Cost of TV ads falls to lowest in decades as recession bites

Prices set to fall by 16 per cent year on year as demand weakens

The cost of advertising on television has slumped to its lowest level in decades, says a report today by Billetts, a media and marketing consultancy. Television advertising rates prices are set to fall by 16 per cent year on year in response to weak demand from advertisers, and the drift of audiences to the internet. At approximately £4.16 per 1,000 adults, the price of reaching an audience via a television ad slot is the lowest since the 1980s, and the switch to digital means adults are watching more hours of television.

Billetts say that TV advertising revenues for the first half of 2009 have been worse than any commentator predicted at the start of the year. The advertising recession continues to hit the traditional media. Advertising in national newspapers will be, on average, 5 per cent cheaper this year, say Billetts, and consumer magazines 9 per cent cheaper. TV listings magazines and the women's weeklies are set to be the hardest hit.

Billetts are predicting display advertising prices in national press to fall by 7 per cent for mono and 5 per cent for colour during 2009. But even the web is not immune form the slump in ad spend in today's straitened times. Billetts report that display advertising on the internet will be between 5 and 10 per cent lower in 2009, with only the cost of search advertising online growing, and then only in certain categories.

The slowdown in consumer demand, especially for "big-ticket" items such as cars, the housing crash and rising unemployment, is reflected in a worse-than-expected drop-off in advertising spend behind these lower prices.

"Cost-wise, it's a great time for advertisers with prices so low, but the severity of the downturn will have serious medium to long-term implications for media owners and agencies in the same way as it already has for some of their clients," said Nick Manning of Billetts.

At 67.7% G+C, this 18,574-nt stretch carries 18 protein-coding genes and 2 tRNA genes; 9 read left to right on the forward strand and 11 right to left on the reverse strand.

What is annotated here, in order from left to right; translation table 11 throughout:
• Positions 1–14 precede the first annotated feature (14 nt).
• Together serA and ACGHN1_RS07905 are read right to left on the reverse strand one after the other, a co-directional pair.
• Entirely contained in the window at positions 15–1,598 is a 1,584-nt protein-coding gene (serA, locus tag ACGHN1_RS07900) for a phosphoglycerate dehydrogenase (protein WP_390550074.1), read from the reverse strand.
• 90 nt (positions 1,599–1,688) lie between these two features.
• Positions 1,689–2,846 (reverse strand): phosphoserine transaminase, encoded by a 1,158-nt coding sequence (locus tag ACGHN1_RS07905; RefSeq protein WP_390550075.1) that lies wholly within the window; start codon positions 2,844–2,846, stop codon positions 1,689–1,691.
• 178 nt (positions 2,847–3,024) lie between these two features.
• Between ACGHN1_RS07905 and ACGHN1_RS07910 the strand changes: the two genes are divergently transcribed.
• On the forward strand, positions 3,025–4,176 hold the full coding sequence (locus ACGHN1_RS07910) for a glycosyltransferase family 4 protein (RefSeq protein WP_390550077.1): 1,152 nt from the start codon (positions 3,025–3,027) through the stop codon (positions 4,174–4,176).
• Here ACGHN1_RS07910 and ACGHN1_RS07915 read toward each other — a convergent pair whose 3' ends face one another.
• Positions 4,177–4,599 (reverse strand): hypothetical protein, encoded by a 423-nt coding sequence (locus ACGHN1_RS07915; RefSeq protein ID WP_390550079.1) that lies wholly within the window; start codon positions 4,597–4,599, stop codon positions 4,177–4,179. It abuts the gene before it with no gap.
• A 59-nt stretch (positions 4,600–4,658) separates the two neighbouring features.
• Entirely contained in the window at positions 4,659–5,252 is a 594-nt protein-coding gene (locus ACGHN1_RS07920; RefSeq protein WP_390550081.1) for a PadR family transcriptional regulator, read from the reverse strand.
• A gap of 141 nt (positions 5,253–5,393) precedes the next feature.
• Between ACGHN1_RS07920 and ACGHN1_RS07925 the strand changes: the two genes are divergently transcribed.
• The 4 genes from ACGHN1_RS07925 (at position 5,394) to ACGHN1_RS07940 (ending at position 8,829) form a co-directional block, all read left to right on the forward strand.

Advertising revenues to the television companies, dominated by ITV, are forecast to be £475m, or 14 per cent, lower this year than 2008, itself down £175m on 2007. Analysts say that the television advertising market has never shrunk for two years in a row before.

Billetts' early outlook for 2010 shows little cause for optimism, fuelling fears that the industry will witness three consecutive years of revenue contraction. One reason for this is thought to be that that next year's advertising budgets will be set using deflated 2009 budgets as a benchmark, effectively delaying any upturn in advertising spend.

National newspaper ad revenues will be down by £252m, or 18 per cent, year-on-year and consumer magazine ad revenues will fall by about £100m, again 18 per cent, said Billett. "It was said that offline advertising was migrating online but our forecast is predicting online revenues to grow by just £15m in 2009 with the growth of recent years stalling."

In the short term, the most competitive media pricing in recent memory is seen as good news for those advertisers with budgets to spend and who are looking to gain a competitive advantage at a time when rivals may be finding their budgets squeezed. The severity of the advertising downturn is pushing many media concerns into aggressive campaigns to cut costs and fire staff. An average of 140 media jobs a week have been lost since the recession began.